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Use caution in extreme heat
Daytime temperatures in South Central Texas continue to inch upward, with temperatures in some locales passing the 100-degree mark on June 10. Those who must venture outdoors are being urged to be careful.
Dr. Curtis Grote, emergency department medical director at the Connally Memorial Medical Center in Floresville, said the emergency room has seen approximately five cases of heat exhaustion over the past month.
“The most important things to remember with the rising temperatures throughout the summer months are to stay hydrated and be aware of feelings of fatigue and dizziness while working outside,” Grote said. “It is recommended to schedule as many outdoor activities during early morning or late evening hours instead of the peak temperature hours of the day.”
Heat is being eyed as the possible cause of death for a 41-year-old La Vernia resident, who was found dead June 6 outside his Blackjack Road home. See article, page 7A.
Dr. Steven Scheppler, a family practice physician on staff with the Connally Memorial Medical Center, said chief complaints among patients have been dizziness, nausea, and vomiting, with a history of being exposed to the heat. Those with mild, heat-related illness also may experience symptoms such as muscle cramping, diarrhea, dizziness, headache, or irrability.
“When dealing with other than very mild heat-related illnesses, it is better to seek prompt medical care rather than to wait and see how things turn out,” Scheppler said.
Those most at risk are people older than 65 or younger than 15, and those with cognitive impairment, heart and lung disease, limited access to air-conditioning, mental illness, obesity, or physical disabilities or impaired mobility. People who work outdoors or participate in strenuous activity during the hottest daytime hours are at an especially high risk of developing heat-related illnesses, Scheppler said, although no one is immune.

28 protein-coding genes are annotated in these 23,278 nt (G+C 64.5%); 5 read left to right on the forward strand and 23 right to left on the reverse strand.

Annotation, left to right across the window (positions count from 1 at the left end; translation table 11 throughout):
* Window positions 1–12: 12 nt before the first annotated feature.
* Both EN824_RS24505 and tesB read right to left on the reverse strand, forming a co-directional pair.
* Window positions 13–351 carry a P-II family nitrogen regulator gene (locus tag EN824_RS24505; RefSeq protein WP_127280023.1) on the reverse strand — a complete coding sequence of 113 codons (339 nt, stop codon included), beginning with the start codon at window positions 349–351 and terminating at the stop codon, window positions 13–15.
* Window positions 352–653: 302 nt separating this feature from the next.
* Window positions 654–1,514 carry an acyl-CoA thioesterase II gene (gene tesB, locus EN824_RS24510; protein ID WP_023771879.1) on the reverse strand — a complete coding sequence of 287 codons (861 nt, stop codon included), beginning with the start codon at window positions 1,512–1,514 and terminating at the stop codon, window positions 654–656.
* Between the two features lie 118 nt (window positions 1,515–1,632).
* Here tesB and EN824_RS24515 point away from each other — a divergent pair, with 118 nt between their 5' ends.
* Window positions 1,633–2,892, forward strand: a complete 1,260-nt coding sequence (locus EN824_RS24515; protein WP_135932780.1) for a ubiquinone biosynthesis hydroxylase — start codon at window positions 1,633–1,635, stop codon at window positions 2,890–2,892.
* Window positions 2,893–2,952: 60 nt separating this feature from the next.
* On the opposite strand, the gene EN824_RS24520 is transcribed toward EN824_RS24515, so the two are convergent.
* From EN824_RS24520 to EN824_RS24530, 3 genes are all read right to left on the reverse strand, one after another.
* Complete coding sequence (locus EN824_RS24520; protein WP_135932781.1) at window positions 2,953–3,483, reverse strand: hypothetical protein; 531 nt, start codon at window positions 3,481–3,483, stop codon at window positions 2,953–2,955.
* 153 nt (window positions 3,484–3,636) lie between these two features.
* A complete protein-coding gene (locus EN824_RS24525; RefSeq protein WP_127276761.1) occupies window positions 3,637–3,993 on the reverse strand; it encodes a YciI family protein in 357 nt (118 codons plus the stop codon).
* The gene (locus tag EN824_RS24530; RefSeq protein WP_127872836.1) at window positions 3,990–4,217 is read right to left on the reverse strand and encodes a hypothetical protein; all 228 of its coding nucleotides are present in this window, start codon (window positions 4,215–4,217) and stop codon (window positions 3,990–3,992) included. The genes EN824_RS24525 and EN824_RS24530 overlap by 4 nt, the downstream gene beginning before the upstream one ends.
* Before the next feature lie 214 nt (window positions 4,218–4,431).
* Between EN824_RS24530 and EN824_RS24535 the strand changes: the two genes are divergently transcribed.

“During hot weather, you will need to increase your fluid intake, regardless of your activity level,” he said. “Don’t wait until you’re thirsty to drink. In general, during heavy exercise in a hot environment, drink two to four glasses -- 16-32 ounces -- of cool non-alcoholic fluids each hour.”
The doctor also stressed the importance of lightweight, light-colored clothing and having a shaded rest area. If the symptoms of heat stress should arise, Scheppler said it is best to move to a cool location, rest, and replace fluid, salt, and minerals.
“Heat stroke is a true emergency that requires immediate recognition and treatment,” he said. “Heat stroke may have symptoms of confusion, dizziness, hallucination, headache, nausea/vomiting, and loss of consciousness, among others.”
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